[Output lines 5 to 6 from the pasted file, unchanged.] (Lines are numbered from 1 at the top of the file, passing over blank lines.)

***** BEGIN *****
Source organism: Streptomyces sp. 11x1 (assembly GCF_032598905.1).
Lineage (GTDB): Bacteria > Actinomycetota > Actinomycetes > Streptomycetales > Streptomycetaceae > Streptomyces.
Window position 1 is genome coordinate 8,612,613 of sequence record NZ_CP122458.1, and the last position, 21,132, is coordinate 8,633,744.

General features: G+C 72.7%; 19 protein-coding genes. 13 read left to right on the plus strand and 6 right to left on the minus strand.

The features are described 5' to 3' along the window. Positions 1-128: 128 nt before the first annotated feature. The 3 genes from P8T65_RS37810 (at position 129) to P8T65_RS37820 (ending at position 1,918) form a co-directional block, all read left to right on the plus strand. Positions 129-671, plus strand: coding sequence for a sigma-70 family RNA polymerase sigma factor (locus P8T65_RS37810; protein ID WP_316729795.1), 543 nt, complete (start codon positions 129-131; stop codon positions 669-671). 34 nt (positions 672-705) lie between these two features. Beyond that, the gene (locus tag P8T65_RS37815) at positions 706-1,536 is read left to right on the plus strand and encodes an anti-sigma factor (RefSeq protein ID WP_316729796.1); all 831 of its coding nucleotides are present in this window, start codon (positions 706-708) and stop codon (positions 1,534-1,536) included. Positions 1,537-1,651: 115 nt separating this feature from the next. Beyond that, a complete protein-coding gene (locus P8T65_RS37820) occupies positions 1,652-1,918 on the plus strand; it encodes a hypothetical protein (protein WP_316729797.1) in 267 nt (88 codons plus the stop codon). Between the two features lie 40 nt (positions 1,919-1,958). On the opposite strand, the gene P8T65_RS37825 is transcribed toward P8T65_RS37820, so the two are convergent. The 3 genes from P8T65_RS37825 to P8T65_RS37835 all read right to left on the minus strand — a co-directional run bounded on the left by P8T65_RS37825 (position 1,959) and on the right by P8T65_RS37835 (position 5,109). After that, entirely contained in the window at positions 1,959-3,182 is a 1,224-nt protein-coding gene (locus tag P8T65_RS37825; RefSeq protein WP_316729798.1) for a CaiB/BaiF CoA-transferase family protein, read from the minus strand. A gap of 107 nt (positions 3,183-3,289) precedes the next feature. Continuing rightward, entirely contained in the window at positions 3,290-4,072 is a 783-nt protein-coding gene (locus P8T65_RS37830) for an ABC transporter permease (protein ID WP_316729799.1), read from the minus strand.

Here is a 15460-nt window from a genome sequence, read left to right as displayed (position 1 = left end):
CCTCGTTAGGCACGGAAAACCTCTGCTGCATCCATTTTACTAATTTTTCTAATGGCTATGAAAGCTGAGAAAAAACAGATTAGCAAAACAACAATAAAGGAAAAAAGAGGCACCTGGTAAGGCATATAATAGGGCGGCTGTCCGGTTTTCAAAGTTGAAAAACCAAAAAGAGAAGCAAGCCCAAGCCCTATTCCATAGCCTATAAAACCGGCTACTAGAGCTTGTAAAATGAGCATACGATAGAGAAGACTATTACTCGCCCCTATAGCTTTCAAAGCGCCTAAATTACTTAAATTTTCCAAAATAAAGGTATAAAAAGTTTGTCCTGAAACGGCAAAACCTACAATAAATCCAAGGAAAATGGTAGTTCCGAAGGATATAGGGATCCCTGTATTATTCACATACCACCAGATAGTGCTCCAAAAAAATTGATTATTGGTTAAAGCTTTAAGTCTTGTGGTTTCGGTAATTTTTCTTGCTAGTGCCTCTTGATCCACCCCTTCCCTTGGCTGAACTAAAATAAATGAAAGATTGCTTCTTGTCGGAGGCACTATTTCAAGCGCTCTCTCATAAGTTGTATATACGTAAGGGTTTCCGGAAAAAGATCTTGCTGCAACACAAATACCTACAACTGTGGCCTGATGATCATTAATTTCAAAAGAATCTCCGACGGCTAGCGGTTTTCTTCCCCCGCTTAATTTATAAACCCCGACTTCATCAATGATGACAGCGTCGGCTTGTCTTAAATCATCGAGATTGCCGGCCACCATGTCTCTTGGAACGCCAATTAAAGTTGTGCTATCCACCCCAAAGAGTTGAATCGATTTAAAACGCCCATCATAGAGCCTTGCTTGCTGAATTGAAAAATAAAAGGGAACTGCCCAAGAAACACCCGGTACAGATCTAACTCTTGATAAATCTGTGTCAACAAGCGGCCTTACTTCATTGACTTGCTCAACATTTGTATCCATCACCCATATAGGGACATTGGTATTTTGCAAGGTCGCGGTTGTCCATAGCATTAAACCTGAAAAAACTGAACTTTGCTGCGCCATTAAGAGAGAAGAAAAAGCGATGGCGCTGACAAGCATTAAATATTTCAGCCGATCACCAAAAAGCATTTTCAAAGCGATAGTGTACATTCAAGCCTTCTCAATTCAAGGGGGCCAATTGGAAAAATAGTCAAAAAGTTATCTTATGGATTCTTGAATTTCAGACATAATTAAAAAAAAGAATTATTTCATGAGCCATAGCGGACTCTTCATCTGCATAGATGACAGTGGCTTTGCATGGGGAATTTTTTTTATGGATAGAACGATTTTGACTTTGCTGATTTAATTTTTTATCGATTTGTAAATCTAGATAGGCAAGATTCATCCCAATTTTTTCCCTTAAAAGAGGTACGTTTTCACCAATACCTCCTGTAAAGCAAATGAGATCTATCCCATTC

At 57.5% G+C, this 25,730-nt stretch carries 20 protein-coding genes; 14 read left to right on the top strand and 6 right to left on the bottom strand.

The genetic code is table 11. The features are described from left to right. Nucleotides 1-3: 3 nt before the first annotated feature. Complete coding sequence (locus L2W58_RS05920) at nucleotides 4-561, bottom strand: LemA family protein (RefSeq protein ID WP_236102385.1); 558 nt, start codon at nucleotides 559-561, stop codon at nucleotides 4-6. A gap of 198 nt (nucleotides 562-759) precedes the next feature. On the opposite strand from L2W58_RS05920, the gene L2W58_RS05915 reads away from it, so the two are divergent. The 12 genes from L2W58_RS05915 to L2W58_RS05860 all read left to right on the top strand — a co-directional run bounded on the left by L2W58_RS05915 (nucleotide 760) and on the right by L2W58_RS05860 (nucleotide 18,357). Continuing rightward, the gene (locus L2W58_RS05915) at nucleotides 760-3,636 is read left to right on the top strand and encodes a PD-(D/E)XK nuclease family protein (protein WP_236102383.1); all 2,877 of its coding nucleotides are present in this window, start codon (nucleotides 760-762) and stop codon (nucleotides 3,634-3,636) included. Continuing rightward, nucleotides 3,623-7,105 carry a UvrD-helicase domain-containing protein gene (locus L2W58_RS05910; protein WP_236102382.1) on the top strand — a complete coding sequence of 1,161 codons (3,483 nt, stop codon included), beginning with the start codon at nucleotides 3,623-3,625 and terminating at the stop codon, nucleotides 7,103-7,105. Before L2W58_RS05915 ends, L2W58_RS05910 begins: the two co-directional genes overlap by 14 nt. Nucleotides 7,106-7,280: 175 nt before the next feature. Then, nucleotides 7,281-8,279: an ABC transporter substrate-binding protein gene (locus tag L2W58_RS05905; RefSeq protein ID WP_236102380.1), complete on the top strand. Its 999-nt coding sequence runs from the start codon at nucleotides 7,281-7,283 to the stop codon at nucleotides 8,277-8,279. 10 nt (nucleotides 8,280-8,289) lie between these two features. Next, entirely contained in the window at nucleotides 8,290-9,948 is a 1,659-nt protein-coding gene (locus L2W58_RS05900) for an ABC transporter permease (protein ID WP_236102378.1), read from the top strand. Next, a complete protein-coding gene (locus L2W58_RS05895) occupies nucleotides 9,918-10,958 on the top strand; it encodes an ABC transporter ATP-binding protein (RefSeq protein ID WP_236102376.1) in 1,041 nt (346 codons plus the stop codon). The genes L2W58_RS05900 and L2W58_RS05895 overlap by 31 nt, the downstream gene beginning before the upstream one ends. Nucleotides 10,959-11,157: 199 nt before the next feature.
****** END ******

The features are described 5' to 3' along the window. Positions 1-128: 128 nt before the first annotated feature. The 3 genes from P8T65_RS37810 (at position 129) to P8T65_RS37820 (ending at position 1,918) form a co-directional block, all read left to right on the plus strand. Positions 129-671, plus strand: coding sequence for a sigma-70 family RNA polymerase sigma factor (locus P8T65_RS37810; protein ID WP_316729795.1), 543 nt, complete (start codon positions 129-131; stop codon positions 669-671). 34 nt (positions 672-705) lie between these two features. Beyond that, the gene (locus tag P8T65_RS37815) at positions 706-1,536 is read left to right on the plus strand and encodes an anti-sigma factor (RefSeq protein ID WP_316729796.1); all 831 of its coding nucleotides are present in this window, start codon (positions 706-708) and stop codon (positions 1,534-1,536) included. Positions 1,537-1,651: 115 nt separating this feature from the next. Beyond that, a complete protein-coding gene (locus P8T65_RS37820) occupies positions 1,652-1,918 on the plus strand; it encodes a hypothetical protein (protein WP_316729797.1) in 267 nt (88 codons plus the stop codon). Between the two features lie 40 nt (positions 1,919-1,958). On the opposite strand, the gene P8T65_RS37825 is transcribed toward P8T65_RS37820, so the two are convergent. The 3 genes from P8T65_RS37825 to P8T65_RS37835 all read right to left on the minus strand — a co-directional run bounded on the left by P8T65_RS37825 (position 1,959) and on the right by P8T65_RS37835 (position 5,109). After that, entirely contained in the window at positions 1,959-3,182 is a 1,224-nt protein-coding gene (locus tag P8T65_RS37825; RefSeq protein WP_316729798.1) for a CaiB/BaiF CoA-transferase family protein, read from the minus strand. A gap of 107 nt (positions 3,183-3,289) precedes the next feature. Continuing rightward, entirely contained in the window at positions 3,290-4,072 is a 783-nt protein-coding gene (locus P8T65_RS37830) for an ABC transporter permease (protein ID WP_316729799.1), read from the minus strand.

Here is a 15460-nt window from a genome sequence, read left to right as displayed (position 1 = left end):